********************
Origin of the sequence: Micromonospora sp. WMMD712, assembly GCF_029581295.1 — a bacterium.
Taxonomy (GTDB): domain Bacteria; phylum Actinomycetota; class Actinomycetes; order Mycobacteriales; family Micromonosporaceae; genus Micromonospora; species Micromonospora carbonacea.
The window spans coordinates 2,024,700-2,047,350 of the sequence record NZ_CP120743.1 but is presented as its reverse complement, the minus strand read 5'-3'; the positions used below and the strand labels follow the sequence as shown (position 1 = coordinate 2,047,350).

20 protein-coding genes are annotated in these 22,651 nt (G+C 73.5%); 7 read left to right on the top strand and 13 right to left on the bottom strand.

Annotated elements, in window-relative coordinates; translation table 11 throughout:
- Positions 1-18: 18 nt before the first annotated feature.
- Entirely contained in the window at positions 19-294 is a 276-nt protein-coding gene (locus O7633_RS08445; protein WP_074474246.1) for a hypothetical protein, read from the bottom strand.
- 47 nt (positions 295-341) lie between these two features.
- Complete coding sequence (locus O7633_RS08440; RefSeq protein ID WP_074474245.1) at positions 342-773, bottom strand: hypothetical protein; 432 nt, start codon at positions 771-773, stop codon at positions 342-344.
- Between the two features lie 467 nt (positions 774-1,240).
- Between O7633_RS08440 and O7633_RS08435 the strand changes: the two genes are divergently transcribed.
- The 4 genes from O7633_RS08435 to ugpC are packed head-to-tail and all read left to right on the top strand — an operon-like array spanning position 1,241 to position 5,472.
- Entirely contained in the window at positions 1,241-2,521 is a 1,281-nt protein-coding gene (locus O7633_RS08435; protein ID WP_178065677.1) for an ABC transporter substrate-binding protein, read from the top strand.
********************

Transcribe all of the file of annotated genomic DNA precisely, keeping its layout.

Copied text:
Origin of the sequence: Micromonospora sp. WMMD712, assembly GCF_029581295.1 — a bacterium.
Taxonomy (GTDB): domain Bacteria; phylum Actinomycetota; class Actinomycetes; order Mycobacteriales; family Micromonosporaceae; genus Micromonospora; species Micromonospora carbonacea.
The window spans coordinates 2,024,700-2,047,350 of the sequence record NZ_CP120743.1 but is presented as its reverse complement, the minus strand read 5'-3'; the positions used below and the strand labels follow the sequence as shown (position 1 = coordinate 2,047,350).

20 protein-coding genes are annotated in these 22,651 nt (G+C 73.5%); 7 read left to right on the top strand and 13 right to left on the bottom strand.

Annotated elements, in window-relative coordinates; translation table 11 throughout:
- Positions 1-18: 18 nt before the first annotated feature.
- Entirely contained in the window at positions 19-294 is a 276-nt protein-coding gene (locus O7633_RS08445; protein WP_074474246.1) for a hypothetical protein, read from the bottom strand.
- 47 nt (positions 295-341) lie between these two features.
- Complete coding sequence (locus O7633_RS08440; RefSeq protein ID WP_074474245.1) at positions 342-773, bottom strand: hypothetical protein; 432 nt, start codon at positions 771-773, stop codon at positions 342-344.
- Between the two features lie 467 nt (positions 774-1,240).
- Between O7633_RS08440 and O7633_RS08435 the strand changes: the two genes are divergently transcribed.
- The 4 genes from O7633_RS08435 to ugpC are packed head-to-tail and all read left to right on the top strand — an operon-like array spanning position 1,241 to position 5,472.
- Entirely contained in the window at positions 1,241-2,521 is a 1,281-nt protein-coding gene (locus O7633_RS08435; protein ID WP_178065677.1) for an ABC transporter substrate-binding protein, read from the top strand.